a = dict(((1,3),(0,-1),(3,21)))
m = max(a, key=a.get)
Can someone give me an explanation on why this returns the key corresponding to the maximum value? It's stumped me for quite a while. Thanks!
The dictionary "a" is an iterable structure in python. When you loop through with for x in a
, you are looping over the keys in the dictionary.
In the second line, the max function takes two arguments: An iterable object (a), and an optional "key" function. The Key function is going to be used to evaluate the value of the items in a--the largest of which will be returned.
Examples:
>>> a = dict(((1,3),(0,-1),(3,21)))
>>> for x in a:
... print x #output the value of each item in our iteration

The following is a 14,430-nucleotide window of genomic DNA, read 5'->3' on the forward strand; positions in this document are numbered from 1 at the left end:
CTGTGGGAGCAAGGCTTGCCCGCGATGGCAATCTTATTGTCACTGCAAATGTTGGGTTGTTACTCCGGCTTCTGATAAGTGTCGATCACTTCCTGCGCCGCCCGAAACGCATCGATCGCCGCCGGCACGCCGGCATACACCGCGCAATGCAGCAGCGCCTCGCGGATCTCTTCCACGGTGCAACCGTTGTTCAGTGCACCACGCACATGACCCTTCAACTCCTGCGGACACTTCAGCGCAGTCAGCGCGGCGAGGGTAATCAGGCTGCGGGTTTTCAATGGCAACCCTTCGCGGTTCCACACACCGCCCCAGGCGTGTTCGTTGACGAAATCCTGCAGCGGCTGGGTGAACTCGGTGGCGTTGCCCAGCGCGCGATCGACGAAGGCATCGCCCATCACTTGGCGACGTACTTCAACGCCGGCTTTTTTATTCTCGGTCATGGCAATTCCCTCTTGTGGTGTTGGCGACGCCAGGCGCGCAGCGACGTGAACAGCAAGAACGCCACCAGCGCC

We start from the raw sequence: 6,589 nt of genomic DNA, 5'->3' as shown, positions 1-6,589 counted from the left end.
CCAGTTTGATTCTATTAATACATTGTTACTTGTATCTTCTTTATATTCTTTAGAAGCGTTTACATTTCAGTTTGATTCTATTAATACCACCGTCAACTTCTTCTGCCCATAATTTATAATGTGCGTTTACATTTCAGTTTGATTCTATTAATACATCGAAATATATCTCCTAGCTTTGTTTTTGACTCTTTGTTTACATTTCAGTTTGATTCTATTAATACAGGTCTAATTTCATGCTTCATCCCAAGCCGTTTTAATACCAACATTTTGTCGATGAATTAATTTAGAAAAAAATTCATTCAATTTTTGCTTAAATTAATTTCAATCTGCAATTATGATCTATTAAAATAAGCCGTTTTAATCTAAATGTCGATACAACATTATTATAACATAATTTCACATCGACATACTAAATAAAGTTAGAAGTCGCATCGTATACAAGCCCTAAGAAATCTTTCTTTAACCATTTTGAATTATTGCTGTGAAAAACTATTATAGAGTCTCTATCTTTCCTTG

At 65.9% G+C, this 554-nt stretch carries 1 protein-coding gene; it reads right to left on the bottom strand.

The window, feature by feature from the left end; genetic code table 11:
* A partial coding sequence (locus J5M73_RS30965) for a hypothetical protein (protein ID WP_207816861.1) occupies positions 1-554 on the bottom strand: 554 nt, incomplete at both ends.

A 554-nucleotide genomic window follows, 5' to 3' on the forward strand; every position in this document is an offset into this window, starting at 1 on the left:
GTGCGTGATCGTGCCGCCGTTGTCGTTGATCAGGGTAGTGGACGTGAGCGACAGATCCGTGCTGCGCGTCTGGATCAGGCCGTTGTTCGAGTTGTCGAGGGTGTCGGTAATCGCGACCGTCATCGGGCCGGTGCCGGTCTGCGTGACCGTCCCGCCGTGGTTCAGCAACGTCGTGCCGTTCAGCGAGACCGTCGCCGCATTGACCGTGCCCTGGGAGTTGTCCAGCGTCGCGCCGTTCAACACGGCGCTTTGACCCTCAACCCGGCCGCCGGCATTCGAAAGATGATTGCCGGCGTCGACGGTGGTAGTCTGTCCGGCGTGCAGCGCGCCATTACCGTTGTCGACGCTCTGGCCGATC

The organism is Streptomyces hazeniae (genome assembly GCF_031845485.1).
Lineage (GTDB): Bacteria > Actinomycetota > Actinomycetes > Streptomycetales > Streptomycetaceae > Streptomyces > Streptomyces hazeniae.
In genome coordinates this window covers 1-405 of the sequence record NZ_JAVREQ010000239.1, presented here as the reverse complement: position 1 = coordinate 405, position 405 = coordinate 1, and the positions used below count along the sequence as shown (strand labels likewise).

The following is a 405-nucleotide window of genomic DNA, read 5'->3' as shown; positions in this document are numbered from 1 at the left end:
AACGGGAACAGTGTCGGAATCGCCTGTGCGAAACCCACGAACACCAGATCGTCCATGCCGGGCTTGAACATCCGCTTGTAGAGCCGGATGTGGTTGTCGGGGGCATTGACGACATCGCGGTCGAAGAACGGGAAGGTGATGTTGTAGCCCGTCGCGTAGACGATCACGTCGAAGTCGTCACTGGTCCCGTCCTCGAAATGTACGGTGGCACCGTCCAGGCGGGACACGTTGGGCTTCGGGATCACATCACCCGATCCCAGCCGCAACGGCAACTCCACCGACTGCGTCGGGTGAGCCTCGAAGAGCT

...
0
1
3
Note here that only the "keys" are output. When we pass each of these keys to "get"...
>>> a.get(0)
-1
>>> a.get(1)
3
>>> a.get(3)
21
We get the value for each key. Now see how max works.
>>> b=[2, 3, 5, 6, 4]
>>> max(b)
6
>>> def inverse(x):
... return 1.0 / x
...
>>> max(b, key=inverse)
2
As you can see, max (by default) will just find the largest number in our iterable list. If we define the "inverse" function, it will return the largest item in b for which inverse(item)
is the largest.
Combine these two items and we see that max(a, key=a.get)
is going to return the item
in a
for which the value of a.get(item)
is largest. i.e. the key corresponding to the largest value.
max(a, key=lambda x: a[x])
Commented
Mar 8, 2011 at 1:56
Are you asking how the key
parameter works? It takes a callable, which is applied to every element in the dictionary. In the case of your dictionary, it simply does this:
a.get(1) # 3
a.get(0) # -1
a.get(3) # 21
max
then uses the result of the key function as the comparison value, so it will obviously choose the element which returns the highest value, ie 3.